• Banca Nazionale del Lavoro, for many the second-best bank in Italy. Their biggest selling point is a cashback/loyalty program that returns your money on certain purchases. You can select from a fee-free account (all transactions are free until you're 30 years old), a powered one with unlimited online SEPA transfers, two cash withdrawals per month in Italy and abroad, and the Classic credit card free of charge, and finally a full one, with unlimited transactions and withdrawals in Italy and abroad, and a free credit card. They also have a lot of ATMs and branches. Only in Italian.

  • CheBanca, a "Human digital bank", as they call themselves, is a large provider that offers a range of accounts and includes business deposit accounts as well as home, life and accident insurance. They also offer basic current and savings accounts, loans and investment services. You can also open an account with them online, and their services are fully digitalized, with a banking app. Their branch and ATM network is very decent.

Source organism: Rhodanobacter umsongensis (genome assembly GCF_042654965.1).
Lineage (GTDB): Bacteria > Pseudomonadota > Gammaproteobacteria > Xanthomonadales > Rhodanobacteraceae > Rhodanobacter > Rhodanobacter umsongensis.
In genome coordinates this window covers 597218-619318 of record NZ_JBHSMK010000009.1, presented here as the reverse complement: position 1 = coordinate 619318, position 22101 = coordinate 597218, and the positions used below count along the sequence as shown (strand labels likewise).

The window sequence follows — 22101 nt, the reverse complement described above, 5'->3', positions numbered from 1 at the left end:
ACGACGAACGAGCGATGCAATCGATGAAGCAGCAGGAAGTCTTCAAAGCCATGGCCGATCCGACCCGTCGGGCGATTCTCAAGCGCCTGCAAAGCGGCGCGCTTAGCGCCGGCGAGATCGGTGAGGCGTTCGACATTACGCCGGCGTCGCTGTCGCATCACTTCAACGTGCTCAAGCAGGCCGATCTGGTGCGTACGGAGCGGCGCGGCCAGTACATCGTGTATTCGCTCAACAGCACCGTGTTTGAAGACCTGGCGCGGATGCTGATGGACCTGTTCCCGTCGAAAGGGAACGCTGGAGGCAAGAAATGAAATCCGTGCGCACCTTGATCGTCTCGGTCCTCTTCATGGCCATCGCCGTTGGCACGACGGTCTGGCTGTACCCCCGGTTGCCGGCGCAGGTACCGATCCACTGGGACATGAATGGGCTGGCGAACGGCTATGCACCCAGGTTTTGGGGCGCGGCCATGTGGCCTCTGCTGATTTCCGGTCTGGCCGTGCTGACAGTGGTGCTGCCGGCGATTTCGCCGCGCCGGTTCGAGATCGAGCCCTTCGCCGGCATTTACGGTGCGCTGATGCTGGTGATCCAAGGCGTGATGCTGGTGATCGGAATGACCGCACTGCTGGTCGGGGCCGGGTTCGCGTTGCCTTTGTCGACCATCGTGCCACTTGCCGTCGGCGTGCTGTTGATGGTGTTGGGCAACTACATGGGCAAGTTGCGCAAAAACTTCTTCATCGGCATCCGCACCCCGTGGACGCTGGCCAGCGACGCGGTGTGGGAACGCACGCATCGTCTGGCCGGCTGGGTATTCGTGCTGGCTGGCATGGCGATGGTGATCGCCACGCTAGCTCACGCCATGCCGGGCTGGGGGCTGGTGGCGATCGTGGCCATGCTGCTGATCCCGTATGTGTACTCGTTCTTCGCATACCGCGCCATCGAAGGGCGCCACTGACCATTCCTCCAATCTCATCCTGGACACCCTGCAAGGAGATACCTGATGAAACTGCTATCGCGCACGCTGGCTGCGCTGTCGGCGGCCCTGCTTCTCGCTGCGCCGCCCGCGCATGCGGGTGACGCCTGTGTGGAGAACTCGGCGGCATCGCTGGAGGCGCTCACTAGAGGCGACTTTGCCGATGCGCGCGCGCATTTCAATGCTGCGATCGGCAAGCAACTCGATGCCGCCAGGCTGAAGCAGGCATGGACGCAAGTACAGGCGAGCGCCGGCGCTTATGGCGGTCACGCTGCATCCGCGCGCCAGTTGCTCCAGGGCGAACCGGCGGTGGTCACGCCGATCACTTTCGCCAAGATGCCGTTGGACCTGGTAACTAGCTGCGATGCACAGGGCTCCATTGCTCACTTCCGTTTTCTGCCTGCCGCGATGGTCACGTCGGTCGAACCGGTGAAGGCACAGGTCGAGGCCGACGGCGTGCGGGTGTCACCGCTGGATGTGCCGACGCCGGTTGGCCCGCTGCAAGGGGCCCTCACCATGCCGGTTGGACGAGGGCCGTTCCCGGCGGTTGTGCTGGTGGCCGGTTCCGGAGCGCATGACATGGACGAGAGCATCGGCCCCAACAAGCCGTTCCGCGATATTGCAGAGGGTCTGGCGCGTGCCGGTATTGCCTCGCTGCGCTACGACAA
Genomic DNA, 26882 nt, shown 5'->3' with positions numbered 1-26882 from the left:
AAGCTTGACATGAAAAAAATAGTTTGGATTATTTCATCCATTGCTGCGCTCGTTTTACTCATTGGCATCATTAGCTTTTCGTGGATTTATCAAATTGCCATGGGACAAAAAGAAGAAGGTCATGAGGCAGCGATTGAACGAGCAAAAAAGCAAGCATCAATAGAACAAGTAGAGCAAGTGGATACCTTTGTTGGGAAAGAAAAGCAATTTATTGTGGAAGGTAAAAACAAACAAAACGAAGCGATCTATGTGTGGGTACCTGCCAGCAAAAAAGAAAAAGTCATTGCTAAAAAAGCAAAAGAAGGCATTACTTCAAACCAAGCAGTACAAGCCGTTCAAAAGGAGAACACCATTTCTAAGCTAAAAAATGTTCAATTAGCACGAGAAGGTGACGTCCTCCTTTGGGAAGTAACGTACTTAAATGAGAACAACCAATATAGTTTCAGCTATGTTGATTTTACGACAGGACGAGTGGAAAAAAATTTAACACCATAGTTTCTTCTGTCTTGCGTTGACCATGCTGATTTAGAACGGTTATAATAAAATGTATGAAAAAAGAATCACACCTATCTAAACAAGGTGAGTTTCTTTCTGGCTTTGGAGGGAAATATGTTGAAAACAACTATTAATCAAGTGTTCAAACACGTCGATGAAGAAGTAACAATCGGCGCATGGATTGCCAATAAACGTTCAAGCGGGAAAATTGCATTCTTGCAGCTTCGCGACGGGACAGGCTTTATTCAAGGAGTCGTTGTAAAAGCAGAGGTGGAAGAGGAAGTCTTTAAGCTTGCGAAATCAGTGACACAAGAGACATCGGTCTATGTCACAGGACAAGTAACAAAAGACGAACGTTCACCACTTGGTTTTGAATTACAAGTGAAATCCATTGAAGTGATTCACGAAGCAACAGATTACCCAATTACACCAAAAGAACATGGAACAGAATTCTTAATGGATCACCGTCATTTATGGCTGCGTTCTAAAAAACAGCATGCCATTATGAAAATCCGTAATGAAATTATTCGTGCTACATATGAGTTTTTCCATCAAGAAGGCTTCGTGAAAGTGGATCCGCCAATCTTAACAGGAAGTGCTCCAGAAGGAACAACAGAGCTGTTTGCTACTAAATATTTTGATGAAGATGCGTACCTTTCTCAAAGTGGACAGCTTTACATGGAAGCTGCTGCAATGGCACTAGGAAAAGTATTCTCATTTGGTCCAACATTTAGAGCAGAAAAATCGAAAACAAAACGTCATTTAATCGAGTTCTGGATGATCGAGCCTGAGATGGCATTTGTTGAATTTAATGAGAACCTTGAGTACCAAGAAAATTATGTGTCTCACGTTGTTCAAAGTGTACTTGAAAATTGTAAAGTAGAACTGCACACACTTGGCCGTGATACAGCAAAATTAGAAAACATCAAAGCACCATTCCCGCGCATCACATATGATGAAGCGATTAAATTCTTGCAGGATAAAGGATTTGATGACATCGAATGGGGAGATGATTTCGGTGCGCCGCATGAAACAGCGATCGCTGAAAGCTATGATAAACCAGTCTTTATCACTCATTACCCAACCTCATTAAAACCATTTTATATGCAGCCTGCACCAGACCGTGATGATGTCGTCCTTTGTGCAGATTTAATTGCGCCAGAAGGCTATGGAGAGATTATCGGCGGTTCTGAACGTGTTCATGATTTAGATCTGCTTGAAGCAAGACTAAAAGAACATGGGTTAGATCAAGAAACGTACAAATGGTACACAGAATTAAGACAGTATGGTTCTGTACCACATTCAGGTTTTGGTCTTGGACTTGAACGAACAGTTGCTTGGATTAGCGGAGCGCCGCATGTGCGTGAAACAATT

• Intesa Sanpaolo is a very popular bank in Italy with a large network of branches and ATMs and partner networks. They have accounts for youth, students, families, and offer products such as insurance, investments, and mortgages. And they have launched a new online banking system. Only in Italian.

Before you decide on the bank, research and compare the banks available in the area where you plan to spend most time, as well as various fees and charges you might be subject to depending on the bank of your choice. Ask your banking agent for a list of fees, if you can't find them online.